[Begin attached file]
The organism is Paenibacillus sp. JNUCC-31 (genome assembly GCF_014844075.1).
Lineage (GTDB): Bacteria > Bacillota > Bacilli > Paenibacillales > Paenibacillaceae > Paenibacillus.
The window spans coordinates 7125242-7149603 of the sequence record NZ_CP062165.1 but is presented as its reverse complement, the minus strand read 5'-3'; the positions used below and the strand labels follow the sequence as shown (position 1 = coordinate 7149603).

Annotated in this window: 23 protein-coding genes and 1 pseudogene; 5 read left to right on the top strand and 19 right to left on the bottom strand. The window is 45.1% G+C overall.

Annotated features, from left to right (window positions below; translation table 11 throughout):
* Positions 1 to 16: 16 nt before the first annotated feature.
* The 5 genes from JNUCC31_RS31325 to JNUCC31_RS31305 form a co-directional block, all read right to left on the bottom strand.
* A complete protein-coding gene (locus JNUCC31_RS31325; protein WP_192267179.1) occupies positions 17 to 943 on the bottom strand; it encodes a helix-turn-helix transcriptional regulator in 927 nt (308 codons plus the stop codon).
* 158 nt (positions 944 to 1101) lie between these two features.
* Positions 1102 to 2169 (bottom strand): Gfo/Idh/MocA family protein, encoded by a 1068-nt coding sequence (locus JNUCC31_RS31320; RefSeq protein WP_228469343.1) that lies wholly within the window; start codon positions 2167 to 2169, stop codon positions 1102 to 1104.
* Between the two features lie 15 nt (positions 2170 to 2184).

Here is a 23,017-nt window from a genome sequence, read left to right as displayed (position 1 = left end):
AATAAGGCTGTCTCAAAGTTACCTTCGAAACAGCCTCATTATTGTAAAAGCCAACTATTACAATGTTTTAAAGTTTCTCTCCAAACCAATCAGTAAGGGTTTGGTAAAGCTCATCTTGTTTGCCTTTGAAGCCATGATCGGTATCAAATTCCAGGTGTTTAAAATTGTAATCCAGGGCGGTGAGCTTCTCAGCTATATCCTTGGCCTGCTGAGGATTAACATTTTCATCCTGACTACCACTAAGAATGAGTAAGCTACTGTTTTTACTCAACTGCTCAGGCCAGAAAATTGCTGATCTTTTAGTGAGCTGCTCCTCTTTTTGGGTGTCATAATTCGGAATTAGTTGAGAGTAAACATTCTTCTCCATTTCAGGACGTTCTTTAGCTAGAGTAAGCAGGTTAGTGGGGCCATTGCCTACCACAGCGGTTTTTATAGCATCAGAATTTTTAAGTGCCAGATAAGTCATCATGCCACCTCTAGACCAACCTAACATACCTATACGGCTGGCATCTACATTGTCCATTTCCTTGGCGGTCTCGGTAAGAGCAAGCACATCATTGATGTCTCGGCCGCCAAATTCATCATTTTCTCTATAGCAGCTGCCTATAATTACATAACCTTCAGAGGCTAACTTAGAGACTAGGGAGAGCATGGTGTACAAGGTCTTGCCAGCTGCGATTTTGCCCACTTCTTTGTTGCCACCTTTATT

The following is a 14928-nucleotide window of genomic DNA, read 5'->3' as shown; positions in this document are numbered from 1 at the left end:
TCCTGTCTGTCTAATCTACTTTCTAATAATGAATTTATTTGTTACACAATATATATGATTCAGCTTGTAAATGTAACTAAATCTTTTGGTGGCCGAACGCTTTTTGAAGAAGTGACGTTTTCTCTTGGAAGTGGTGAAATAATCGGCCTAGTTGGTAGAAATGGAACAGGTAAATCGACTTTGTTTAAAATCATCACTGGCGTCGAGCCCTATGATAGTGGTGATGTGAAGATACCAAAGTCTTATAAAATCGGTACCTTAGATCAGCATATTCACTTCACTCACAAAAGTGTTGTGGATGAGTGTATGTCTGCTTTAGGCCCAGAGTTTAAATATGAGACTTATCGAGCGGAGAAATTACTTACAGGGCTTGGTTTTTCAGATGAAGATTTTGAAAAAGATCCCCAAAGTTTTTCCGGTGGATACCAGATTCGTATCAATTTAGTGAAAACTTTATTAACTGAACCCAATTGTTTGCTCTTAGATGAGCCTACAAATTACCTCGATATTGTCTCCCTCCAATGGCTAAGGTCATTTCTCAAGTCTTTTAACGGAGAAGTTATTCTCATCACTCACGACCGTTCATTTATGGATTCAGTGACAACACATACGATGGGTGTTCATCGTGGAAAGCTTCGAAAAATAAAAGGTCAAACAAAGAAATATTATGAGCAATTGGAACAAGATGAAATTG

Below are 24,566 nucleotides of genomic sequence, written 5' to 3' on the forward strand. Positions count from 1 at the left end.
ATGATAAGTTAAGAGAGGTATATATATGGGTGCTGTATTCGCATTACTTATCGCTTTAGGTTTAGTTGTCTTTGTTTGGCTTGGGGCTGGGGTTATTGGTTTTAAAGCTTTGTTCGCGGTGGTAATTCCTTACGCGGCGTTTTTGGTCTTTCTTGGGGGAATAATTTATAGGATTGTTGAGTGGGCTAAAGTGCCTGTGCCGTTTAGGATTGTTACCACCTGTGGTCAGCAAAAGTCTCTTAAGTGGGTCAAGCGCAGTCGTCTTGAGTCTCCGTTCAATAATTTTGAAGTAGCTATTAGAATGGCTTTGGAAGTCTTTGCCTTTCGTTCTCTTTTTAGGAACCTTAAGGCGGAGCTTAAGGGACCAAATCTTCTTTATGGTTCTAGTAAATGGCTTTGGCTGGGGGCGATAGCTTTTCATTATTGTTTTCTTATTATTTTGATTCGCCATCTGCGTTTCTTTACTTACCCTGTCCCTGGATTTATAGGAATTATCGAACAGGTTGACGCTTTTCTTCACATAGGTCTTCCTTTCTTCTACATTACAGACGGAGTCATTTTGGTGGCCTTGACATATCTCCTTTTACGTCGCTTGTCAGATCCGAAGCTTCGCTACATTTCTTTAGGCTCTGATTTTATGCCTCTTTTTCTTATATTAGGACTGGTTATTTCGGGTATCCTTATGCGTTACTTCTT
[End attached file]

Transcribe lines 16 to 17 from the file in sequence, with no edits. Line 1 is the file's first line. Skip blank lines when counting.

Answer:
Below are 24,566 nucleotides of genomic sequence, written 5' to 3' on the forward strand. Positions count from 1 at the left end.
ATGATAAGTTAAGAGAGGTATATATATGGGTGCTGTATTCGCATTACTTATCGCTTTAGGTTTAGTTGTCTTTGTTTGGCTTGGGGCTGGGGTTATTGGTTTTAAAGCTTTGTTCGCGGTGGTAATTCCTTACGCGGCGTTTTTGGTCTTTCTTGGGGGAATAATTTATAGGATTGTTGAGTGGGCTAAAGTGCCTGTGCCGTTTAGGATTGTTACCACCTGTGGTCAGCAAAAGTCTCTTAAGTGGGTCAAGCGCAGTCGTCTTGAGTCTCCGTTCAATAATTTTGAAGTAGCTATTAGAATGGCTTTGGAAGTCTTTGCCTTTCGTTCTCTTTTTAGGAACCTTAAGGCGGAGCTTAAGGGACCAAATCTTCTTTATGGTTCTAGTAAATGGCTTTGGCTGGGGGCGATAGCTTTTCATTATTGTTTTCTTATTATTTTGATTCGCCATCTGCGTTTCTTTACTTACCCTGTCCCTGGATTTATAGGAATTATCGAACAGGTTGACGCTTTTCTTCACATAGGTCTTCCTTTCTTCTACATTACAGACGGAGTCATTTTGGTGGCCTTGACATATCTCCTTTTACGTCGCTTGTCAGATCCGAAGCTTCGCTACATTTCTTTAGGCTCTGATTTTATGCCTCTTTTTCTTATATTAGGACTGGTTATTTCGGGTATCCTTATGCGTTACTTCTT